Olympic champion Nastia Liukin ran out of time.

Liukin withdrew her name from consideration for the world gymnastics championships Monday, saying she hasn't had enough time to train. Liukin, only the third U.S. woman to win the Olympic title, has been in high demand for appearances, photo shoots and commercial opportunities since she left Beijing, but the schedule wreaked havoc on her training.

The first of two training camps that will be used to choose the U.S. women's team is next week, and worlds are Oct. 13-18 in London. There is no team competition at this year's worlds, only the all-around and individual events.

"I didn't want to go out there and compete and represent Team USA if I wasn't at my best," Liukin said. "Physically, I'm not capable of doing it because I didn't have enough time to prepare."

While Liukin said she is going to take a break from the sport _ "I hope to go on vacation, hopefully on an island somewhere" _ she insists she is not retiring.

She plans to return to the gym, and still hopes to compete at the London Olympics in 2012. She'd also like to compete at another world championships. Liukin has won nine medals at worlds, tying her with Shannon Miller for most by a U.S. gymnast.

"This decision has absolutely nothing to do with the rest of my career. It's based on just this year, the world championships," Liukin said. "I really feel like it was necessary just because I haven't really had much time off. I wasn't always in the gym, but I was always on the go.

"I'm going to take some time off, regroup, get ready for the next few years and decide what the plan is from here on out."

Making this decision was stressful, Liukin said, because she didn't want to let anyone down. Though there's no team competition at worlds, these championships set the tone for the leadup to the next Olympics and give an early indication of who are the teams and gymnasts to watch.

The Americans served notice they had rebounded from their disappointing showing in Sydney by winning two of the four event titles at the 2002 world championships. Chellsie Memmel and Liukin were 1-2 in the all-around in 2005, and the Americans went on to collect seven more medals in the event finals. Liukin took gold on beam and bars.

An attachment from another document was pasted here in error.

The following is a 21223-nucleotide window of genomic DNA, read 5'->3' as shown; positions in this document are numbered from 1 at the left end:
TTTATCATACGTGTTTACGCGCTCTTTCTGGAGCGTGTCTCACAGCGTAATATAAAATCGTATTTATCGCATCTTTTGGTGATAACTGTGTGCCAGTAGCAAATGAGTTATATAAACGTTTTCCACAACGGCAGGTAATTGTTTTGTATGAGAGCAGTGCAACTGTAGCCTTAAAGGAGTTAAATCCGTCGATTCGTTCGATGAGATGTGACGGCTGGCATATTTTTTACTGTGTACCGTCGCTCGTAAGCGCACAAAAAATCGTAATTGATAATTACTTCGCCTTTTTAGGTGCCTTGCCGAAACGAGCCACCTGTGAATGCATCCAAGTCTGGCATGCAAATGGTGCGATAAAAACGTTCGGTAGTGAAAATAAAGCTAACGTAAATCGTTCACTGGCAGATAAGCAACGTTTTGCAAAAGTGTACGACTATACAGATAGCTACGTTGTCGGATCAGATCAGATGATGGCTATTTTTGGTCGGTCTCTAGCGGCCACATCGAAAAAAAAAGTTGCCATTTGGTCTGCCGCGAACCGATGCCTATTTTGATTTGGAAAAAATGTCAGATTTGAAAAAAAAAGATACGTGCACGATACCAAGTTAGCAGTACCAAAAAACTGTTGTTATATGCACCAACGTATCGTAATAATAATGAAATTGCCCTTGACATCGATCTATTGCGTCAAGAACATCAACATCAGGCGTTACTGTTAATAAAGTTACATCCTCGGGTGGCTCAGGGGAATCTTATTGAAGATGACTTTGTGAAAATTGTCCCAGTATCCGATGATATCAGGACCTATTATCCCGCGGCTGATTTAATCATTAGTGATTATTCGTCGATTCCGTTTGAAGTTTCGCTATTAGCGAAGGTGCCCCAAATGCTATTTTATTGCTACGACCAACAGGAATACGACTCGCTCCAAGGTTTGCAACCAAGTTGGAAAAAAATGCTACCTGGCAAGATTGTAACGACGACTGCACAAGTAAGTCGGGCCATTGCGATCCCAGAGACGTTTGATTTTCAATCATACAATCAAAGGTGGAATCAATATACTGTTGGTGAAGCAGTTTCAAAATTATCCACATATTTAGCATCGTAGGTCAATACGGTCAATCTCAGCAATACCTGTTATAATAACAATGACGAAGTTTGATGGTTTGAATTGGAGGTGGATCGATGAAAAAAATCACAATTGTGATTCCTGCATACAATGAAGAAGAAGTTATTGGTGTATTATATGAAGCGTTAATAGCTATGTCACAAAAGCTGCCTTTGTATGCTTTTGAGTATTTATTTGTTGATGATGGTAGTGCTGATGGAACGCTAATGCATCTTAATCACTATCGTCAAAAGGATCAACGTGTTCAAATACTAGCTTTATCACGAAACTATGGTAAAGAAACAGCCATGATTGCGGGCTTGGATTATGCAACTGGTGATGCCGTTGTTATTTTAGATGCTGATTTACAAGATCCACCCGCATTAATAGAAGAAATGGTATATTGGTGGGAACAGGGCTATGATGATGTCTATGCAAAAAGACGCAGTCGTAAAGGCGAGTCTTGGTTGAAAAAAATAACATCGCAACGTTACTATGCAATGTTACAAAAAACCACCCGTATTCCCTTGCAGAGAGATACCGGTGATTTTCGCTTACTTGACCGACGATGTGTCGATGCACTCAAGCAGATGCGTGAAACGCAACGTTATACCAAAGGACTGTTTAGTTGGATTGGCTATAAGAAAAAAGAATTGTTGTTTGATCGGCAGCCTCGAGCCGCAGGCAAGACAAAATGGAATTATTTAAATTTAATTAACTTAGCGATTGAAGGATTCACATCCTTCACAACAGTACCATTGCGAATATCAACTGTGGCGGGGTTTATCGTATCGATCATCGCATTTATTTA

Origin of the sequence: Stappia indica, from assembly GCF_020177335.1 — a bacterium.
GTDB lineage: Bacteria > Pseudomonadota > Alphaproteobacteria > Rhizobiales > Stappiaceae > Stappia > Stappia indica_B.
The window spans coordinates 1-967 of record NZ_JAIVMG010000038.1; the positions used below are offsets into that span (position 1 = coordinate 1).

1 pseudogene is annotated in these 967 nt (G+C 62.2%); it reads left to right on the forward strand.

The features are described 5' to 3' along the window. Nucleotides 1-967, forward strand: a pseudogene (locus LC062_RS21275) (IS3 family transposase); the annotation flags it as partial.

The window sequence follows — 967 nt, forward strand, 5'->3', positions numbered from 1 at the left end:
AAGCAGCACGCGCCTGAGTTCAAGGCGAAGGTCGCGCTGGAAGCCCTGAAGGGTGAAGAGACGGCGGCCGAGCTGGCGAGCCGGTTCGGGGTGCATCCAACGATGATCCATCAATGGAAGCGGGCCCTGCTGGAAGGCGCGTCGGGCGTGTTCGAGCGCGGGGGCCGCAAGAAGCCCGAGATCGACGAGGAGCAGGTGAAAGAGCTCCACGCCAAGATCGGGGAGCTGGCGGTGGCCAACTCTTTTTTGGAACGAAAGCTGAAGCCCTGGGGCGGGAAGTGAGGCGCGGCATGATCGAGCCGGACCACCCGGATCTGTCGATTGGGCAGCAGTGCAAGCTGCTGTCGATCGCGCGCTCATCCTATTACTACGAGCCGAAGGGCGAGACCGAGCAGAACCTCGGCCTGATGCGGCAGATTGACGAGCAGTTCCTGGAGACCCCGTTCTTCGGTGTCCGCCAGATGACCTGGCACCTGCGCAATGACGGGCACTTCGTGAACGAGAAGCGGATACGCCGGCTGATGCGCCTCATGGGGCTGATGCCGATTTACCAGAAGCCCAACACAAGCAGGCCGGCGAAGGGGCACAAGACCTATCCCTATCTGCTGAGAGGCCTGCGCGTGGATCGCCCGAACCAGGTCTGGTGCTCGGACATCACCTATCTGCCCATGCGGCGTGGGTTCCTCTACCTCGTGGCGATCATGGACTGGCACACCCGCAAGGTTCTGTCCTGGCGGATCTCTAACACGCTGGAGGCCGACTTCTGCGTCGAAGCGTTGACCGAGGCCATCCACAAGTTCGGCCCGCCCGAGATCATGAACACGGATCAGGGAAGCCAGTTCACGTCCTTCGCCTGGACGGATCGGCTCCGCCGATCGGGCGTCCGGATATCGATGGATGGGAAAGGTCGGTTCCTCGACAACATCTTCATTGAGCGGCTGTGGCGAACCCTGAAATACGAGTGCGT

Liukin said she talked with her parents _ father Valeri is her coach _ over the weekend, and spent two days trying to track down women's national team coordinator Martha Karolyi, who is in Romania on vacation. When she finally got ahold of Karolyi on Monday morning, Liukin said it was one of the hardest conversations she's ever had.

"She definitely tried to convince me to come to camp and give it one more shot," Liukin said. "I could tell it was a little hard for her to take, but it hasn't been easy. At same time, this is the right decision for me at this time."

Liukin's decision will give Karolyi some flexibility in selecting a team for worlds. Countries can send only four gymnasts, and are limited to two gymnasts per event. Liukin would have done, at most, balance beam and uneven bars.

"We appreciate her making a decision that is right for her, as well as putting the goals of her teammates ahead of her own," Karolyi said. "We look forward to working with Nastia as she returns to competitive gymnastics when she is ready."

Liukin's announcement wasn't a complete surprise.

She's crisscrossed the country since winning gold in Beijing, doing everything from appearing at Fashion Week to picking up the female athlete of the year award at the ESPYs. She's loved all the experiences, but gymnastics is not a sport that can be done on a part-time basis.

It takes hundreds of repetitions to perfect a routine _ even routines she was doing with ease just last summer. Liukin would feel as if she was making progress after a few days at home, only to leave for a few days and then feel as if she had to start the whole process over again when she returned.

"It was very frustrating," she said.

Liukin curtailed her schedule a few months ago so she could compete at the U.S. championships, which were in her hometown of Dallas. She did one event, finishing fourth on beam, but the solid yet imperfect performance showed she wasn't back to top level yet.

And that's not good enough.

As the Olympic champion, the expectations are higher for Liukin. She not only accepts that, she expects even more of herself. If she's not ready to contend for a gold medal, then she's not ready to compete.

"I've set my standards too high," she said. "I don't want to just go out there and compete."